While AP dynamics can be measured in various ways, either invasively or non-invasively (see Allen 2007 for a review), the access to cardiac output beat-to-beat variability is strictly invasive. Non-invasive or moderately invasive gold standards such as the Fick technique, thermodilution, dye dilution and acetylene rebreathing (Hoeper *et al*. 1999) are limited to averages over a time duration encompassing several beats. Thus, over the last few years, innovative studies have aimed at reconstructing cardiac output changes from peripheral measurements of AP. Most of them are based on lumped Windkessel modelling or on TF estimate (Lu & Mukkamala 2006; Mukkamala *et al*. 2006*b*; Swamy *et al*. 2007). These techniques are now sufficiently robust to be exploited in a multimodal approach including cardiac output into the set of signals for CV monitoring.

As to peripheral vasomotion, laser Doppler flowmetry allows a non-invasive, continuous measure of microcirculatory blood flow and the direct assessment of peripheral vasomotion. Stefanovska *et al*. (1999) showed that the laser Doppler signal contains significant information. The following five characteristic bands were labelled: (i) heart pulse at heart rate (0.4–1.6 Hz), (ii) a respiratory band (0.15–0.4 Hz), (iii) a band (0.06–0.15 Hz) largely overlapped by the LF one and designated as myogenic, (iv) a very LF band (0.02–0.06 Hz) hypothesized to reflect metabolic regulation and (v) an ultra LF band (0.009–0.02 Hz) related to endothelial activity and nitric oxide release. Although several studies addressed the link between vasomotion and systemic CVV (Bernardi *et al*. 1997; Stauss *et al*. 1998), the possibility of integrating signals describing peripheral vasomotion with other CVVs remains largely unexplored. The study of the CV system might take advantage from the introduction of the information content related to vascular regulation activity. A multimodal approach including vasomotion into the set of CVV signals might allow the assessment of the origin of the slow oscillations clearly present in diastolic AP series and, sometimes, evident in SAP series and the study of synchronization among peripheral districts responsible for AP changes at systemic level via synchronous vasoconstrictions (Baselli *et al*. 2006).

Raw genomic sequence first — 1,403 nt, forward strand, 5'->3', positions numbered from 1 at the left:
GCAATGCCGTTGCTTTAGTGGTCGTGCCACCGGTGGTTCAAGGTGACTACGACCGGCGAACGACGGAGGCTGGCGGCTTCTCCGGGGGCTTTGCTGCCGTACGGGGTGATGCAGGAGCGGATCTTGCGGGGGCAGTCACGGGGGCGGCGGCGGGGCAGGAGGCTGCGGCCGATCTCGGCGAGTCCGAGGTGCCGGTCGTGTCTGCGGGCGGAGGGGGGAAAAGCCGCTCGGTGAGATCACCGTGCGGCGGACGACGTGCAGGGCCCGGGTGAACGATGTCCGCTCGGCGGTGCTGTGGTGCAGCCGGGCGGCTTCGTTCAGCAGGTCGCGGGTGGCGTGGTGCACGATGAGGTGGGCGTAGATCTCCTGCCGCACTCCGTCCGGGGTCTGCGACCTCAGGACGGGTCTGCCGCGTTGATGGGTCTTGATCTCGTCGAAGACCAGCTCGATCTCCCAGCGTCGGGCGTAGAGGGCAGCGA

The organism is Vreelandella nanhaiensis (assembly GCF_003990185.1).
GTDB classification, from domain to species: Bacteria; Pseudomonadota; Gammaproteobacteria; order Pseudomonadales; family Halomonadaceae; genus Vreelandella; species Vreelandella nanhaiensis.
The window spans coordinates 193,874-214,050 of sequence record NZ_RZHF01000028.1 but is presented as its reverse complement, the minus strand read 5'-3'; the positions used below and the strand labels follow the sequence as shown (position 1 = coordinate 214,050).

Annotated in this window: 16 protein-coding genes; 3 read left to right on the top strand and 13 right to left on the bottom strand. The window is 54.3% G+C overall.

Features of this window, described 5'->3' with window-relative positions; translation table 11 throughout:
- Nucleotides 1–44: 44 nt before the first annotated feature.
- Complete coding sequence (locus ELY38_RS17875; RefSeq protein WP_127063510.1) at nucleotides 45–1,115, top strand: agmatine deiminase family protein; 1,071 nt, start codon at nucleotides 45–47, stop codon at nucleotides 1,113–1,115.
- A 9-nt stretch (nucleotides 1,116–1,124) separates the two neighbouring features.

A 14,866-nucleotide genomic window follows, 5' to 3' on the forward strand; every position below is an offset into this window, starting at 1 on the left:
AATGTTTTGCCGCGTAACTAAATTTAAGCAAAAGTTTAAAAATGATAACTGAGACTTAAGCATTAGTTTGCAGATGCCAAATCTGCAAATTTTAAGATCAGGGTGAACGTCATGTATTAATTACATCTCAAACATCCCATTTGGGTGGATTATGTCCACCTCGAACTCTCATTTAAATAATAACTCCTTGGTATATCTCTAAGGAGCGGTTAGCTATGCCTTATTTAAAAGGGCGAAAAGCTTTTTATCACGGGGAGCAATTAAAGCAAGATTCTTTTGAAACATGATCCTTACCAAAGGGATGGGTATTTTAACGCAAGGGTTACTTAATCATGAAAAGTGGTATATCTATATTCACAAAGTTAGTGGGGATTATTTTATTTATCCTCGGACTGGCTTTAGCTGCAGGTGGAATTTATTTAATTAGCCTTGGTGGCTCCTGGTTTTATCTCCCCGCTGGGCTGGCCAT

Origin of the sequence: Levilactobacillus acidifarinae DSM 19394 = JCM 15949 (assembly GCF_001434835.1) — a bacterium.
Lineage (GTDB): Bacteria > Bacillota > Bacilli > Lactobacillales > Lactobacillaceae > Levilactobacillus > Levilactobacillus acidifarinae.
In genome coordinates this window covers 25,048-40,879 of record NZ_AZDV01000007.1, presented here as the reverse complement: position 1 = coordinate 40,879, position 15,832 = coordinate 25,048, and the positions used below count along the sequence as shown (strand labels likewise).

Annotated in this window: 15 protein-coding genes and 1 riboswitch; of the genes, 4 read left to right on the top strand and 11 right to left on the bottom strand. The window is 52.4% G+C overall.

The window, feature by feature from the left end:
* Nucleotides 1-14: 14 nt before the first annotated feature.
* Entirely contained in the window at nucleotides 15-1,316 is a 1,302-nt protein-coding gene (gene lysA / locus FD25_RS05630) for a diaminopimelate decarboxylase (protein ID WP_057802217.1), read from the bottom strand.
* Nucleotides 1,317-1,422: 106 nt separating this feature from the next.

## 6. Conclusion

Multimodal approaches might provide the framework to integrate physiological and clinical knowledge, biomedical instrumentation, non-invasive techniques, modelling methodologies and multivariate data analysis, thus allowing a more insightful representation and description of a highly integrated and complex system such as the CV one.

## Acknowledgements

Partially supported by ASI, DCMC project and by EU Heart Cycle project.

## Footnotes

One contribution of 13 to a Theme Issue ‘Signal processing in vital rhythms and signs’.

- © 2008 The Royal Society